The range of global challenges faced today - from economic
integration to climate change and food security - has highlighted
the need for effective international governance. The WTO plays a
key role in the governance of world trade, which has grown almost
200% since the WTO's beginning. Moreover, the role of trade in
driving international economic integration means that formerly
domestic regulation, on issues as varied as human health and
labelling standards, directly affect international trade and are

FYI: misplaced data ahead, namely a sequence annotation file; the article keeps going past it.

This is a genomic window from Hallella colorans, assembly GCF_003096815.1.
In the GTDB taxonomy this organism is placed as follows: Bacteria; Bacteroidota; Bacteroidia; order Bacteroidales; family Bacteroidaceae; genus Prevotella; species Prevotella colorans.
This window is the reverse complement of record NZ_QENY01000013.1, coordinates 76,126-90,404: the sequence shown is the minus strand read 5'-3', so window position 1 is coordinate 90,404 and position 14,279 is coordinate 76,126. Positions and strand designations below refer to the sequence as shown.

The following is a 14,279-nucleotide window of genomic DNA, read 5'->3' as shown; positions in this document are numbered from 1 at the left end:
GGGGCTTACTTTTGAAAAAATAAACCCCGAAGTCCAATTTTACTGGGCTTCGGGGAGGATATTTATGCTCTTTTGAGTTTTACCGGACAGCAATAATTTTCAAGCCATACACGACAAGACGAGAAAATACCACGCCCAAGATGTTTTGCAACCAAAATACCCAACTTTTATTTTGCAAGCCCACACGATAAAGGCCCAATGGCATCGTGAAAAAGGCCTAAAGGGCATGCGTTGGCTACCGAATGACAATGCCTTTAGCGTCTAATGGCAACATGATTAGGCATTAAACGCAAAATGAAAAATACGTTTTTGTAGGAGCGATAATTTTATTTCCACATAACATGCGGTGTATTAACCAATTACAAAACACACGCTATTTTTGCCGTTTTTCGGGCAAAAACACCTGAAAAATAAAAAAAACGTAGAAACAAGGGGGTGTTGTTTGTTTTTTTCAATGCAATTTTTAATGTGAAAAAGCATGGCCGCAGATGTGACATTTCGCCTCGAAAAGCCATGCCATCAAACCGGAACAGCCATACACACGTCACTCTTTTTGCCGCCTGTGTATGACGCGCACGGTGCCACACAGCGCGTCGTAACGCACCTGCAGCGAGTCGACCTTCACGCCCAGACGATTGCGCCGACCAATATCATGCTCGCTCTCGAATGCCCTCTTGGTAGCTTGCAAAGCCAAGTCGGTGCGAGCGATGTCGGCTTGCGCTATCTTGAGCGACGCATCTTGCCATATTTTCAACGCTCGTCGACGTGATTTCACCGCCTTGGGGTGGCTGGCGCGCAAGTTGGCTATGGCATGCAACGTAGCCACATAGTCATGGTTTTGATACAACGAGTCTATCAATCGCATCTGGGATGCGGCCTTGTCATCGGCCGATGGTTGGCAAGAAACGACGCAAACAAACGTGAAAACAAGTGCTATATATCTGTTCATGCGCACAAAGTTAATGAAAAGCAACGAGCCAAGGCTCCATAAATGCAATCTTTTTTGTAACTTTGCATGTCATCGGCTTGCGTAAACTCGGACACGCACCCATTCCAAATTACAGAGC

increasingly subject to WTO rules. The scope of the WTO's power and
role in international economic governance highlights the need for
this power to be legitimate. Only legitimate governance - where the
exercise of power is accepted by those subject to its power - is
sustainable and ultimately effective. A legitimacy deficit reduces
the ability of the WTO to drive liberalisation or develop rules to
address new challenges, and ultimately leads to non-compliance by
countries with their WTO commitments. Drawing on different
democratic theories to analyse the legitimacy of the WTO, its rules
and jurisprudence, this book examines the question of legitimacy
and proposes how current limits to the WTO's legitimacy can be
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